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Corporate May 14, 2011

Bengal: Good from far, far from good

By Indrajit Gupta

"Why don't we buy a flat of our own in Kolkata?" My wife has a nagging habit of popping the same question every time we discuss our long-term finances. My incredulous look would immediately nix any prospect of a discussion. In my mind, I've virtually eliminated the idea of ever settling down in Kolkata. I still love visiting the city though, to meet the large extended family and the few close friends who stayed back in the city, visiting all the familiar haunts, eating at all the favourite restaurants and soaking in the charming Kolkata club life. But settling down there? No way!

As the election results in Bengal began pouring out on Friday morning, signalling a landslide victory for Mamata Banerjee and her Trinamool Congress party, I was half-expecting my wife to pose the same question again. Fortunately, she didn't. Yet the moot point now is: will we now see a new Bengal rise from the ashes of the 34-year old Communist rule? Or is that just a romantic notion harboured by many, like my wife?

The answers are, of course, far from clear. On the face of it, it can't get worse than this. Mamata has inherited a shell of an economy. Bengal is now the third-most indebted state in the country. Big Business has all but left its shores. Except for ITC, parts of the RPG Group and Exide, there's not much left in the city to create new jobs and wealth. Hundreds of the industrial units in the Howrah and Durgapur-Asansol industrial belt have been huge shutdowns. A friend who runs a packaging unit in the state says the cost of corruption has jumped five-fold in the last few years. If a government employee demanded a bribe of Rs 1,000 for any ordinary licence to do business three years ago, they now ask for Rs 5,000.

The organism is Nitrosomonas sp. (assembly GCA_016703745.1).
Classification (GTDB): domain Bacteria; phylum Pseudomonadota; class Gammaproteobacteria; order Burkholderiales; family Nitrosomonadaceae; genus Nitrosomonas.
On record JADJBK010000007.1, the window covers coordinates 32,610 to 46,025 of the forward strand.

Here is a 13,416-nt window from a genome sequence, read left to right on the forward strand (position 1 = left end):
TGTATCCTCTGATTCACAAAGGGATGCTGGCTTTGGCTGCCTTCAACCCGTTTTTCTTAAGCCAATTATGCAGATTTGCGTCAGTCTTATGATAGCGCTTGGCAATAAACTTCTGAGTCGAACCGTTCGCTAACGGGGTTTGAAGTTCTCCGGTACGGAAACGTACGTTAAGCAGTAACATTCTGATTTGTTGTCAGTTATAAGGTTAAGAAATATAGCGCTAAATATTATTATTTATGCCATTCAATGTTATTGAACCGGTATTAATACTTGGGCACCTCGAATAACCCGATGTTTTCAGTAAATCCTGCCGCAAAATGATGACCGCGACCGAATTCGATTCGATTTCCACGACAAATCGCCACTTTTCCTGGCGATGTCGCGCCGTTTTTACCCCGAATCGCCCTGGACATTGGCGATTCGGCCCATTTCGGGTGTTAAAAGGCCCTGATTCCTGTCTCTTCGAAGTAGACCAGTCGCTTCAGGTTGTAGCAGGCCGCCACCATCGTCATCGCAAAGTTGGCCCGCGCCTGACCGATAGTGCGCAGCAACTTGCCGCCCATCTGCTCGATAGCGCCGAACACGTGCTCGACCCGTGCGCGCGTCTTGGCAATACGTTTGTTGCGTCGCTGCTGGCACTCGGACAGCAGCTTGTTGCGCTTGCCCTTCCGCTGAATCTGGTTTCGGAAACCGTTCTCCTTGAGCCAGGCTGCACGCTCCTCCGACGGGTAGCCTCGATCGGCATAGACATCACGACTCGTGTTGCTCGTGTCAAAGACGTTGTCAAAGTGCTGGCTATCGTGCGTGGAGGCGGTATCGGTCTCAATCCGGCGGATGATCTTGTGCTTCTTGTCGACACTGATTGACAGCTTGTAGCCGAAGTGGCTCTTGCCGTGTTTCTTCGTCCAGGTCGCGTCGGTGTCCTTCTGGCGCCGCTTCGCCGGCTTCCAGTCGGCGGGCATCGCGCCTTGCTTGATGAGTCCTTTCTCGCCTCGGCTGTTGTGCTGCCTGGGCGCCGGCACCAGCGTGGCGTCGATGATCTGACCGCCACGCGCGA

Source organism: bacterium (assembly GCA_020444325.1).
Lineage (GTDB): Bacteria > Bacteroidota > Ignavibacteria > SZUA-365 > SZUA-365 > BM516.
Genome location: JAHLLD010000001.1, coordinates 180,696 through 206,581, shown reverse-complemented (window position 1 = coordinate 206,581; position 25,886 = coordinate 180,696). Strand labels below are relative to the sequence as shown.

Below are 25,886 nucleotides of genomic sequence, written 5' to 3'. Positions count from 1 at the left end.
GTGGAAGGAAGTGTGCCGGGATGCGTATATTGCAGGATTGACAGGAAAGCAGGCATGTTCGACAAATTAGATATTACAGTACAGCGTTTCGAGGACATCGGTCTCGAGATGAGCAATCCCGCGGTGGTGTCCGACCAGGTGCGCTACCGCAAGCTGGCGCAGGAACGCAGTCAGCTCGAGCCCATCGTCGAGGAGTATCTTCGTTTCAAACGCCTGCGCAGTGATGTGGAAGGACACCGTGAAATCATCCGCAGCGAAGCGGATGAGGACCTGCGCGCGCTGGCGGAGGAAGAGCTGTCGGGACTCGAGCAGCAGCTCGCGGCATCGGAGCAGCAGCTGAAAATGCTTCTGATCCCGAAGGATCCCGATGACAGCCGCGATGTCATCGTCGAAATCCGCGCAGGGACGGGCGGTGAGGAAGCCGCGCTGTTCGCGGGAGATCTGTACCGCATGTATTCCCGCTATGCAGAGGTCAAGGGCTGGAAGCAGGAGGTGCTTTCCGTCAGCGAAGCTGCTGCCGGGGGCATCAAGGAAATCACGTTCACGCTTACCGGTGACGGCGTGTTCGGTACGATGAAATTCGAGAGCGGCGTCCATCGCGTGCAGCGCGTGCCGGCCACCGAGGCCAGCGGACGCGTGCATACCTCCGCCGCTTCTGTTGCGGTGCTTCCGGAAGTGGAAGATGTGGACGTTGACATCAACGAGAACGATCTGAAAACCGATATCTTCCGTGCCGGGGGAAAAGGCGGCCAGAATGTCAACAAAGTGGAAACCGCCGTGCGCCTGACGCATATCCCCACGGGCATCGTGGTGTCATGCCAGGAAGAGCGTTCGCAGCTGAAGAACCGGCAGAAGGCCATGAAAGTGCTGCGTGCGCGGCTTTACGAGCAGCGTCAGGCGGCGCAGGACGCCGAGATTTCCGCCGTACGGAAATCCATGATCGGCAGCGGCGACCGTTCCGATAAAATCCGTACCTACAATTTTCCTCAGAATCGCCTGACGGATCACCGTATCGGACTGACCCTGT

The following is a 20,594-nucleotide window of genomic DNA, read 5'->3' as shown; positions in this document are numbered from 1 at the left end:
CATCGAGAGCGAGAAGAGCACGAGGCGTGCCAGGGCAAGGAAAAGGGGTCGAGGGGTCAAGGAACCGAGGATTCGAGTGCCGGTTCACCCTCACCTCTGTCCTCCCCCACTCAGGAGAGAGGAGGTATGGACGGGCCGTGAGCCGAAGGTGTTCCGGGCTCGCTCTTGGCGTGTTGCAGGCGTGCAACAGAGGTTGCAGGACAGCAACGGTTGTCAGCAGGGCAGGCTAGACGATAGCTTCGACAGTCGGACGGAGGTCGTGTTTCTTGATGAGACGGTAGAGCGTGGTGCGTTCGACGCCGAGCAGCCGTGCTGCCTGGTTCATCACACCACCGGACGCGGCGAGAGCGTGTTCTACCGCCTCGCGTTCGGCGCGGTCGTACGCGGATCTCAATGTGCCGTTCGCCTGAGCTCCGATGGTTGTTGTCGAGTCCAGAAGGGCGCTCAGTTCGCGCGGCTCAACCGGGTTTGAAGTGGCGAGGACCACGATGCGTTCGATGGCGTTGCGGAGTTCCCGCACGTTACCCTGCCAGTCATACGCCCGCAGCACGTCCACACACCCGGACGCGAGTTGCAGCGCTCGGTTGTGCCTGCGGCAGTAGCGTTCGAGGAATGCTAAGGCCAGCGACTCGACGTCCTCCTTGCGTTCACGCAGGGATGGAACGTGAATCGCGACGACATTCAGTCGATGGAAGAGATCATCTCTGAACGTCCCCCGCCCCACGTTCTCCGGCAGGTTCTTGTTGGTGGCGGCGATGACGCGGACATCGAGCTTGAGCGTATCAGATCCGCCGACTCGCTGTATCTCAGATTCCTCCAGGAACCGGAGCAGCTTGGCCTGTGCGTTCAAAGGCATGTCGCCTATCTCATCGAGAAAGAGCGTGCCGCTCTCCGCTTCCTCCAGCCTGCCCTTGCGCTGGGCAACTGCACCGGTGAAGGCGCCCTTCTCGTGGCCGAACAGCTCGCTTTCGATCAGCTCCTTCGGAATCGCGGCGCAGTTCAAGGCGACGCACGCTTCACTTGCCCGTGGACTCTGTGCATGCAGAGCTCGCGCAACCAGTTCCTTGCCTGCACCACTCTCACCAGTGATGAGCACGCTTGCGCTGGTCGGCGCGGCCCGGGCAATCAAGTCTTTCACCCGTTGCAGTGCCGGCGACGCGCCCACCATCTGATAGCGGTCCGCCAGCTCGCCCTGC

Seeing the writing on the wall, the best bureaucrats have been fleeing the state for a while. Some have entirely quit the service. Others have applied for posts at the Centre. A former bureaucrat I spoke to on my last trip to the city says most bureaucrats at Writers Buildings (seat of the State Government) have stopped thinking for themselves. Educational institutions that were once the pride of Bengal are now mired in politics. And the Left has singlehandedly destroyed the culture of meritocracy at most educational institutions by placing their own cadres at the helm. In the rural hinterland, a journalist friend tells me that the fabric of social harmony has been completed destroyed by the CPI(M) cadres who've unleashed a wave of terror across the state.

Yes, it really can't get worse than this. It may be easy to win an election on the promise of 'paribartan', or change. But delivering on that promise will be nothing, but a huge test of Mamata's leadership skills. While I'm clearly no fan of her brand of die-hard politics, there's one thing that no one doubts: her commitment to Bengal's cause. You can count on her to push for change and nudge the Centre to support Bengal's revival.

But if the state has to move on, it needs new ideas beyond merely pandering to populism. Till date, beyond the large railway projects that she's bestowed on the state, there's little to suggest that she has a larger vision for the industrialisation of the state. In fact, my colleague Dinesh Narayanan, during his coverage of Mamata's campaign, couldn't see a concrete plan in her manifesto or speeches for the state's revival.

Her finance minister Amit Mitra may have some of the answers, but he too needs the support of like-minded people to get things executed. By the looks of it, neither does the party nor the bureaucracy have the leadership cadre to get things done. And you can count on the Left to try to maim every new plan that the Trinamool comes up with. Don't forget that they still control the unions that still matter: the teachers, banks and labour are still the Left's preserve.

When we were growing up in Kolkata, I've often heard my dad talk about just how well the Kolkata municipality was run. Under BC Roy's leadership, the state had the respect of senior leaders like Nehru. Presidency College was considered the epitome of teaching and scholarship. Truly, what Bengal thought of today, the rest of the country would follow tomorrow. Today, the irony is that Bengal may indeed have to take a leaf out of the Bihar's book to turn around the state. And while I watch Mamata's reign in Bengal with rapt attention, one thing is for sure: I'll not be thinking of moving back to Kolkata in a hurry.

by Indrajit Gupta

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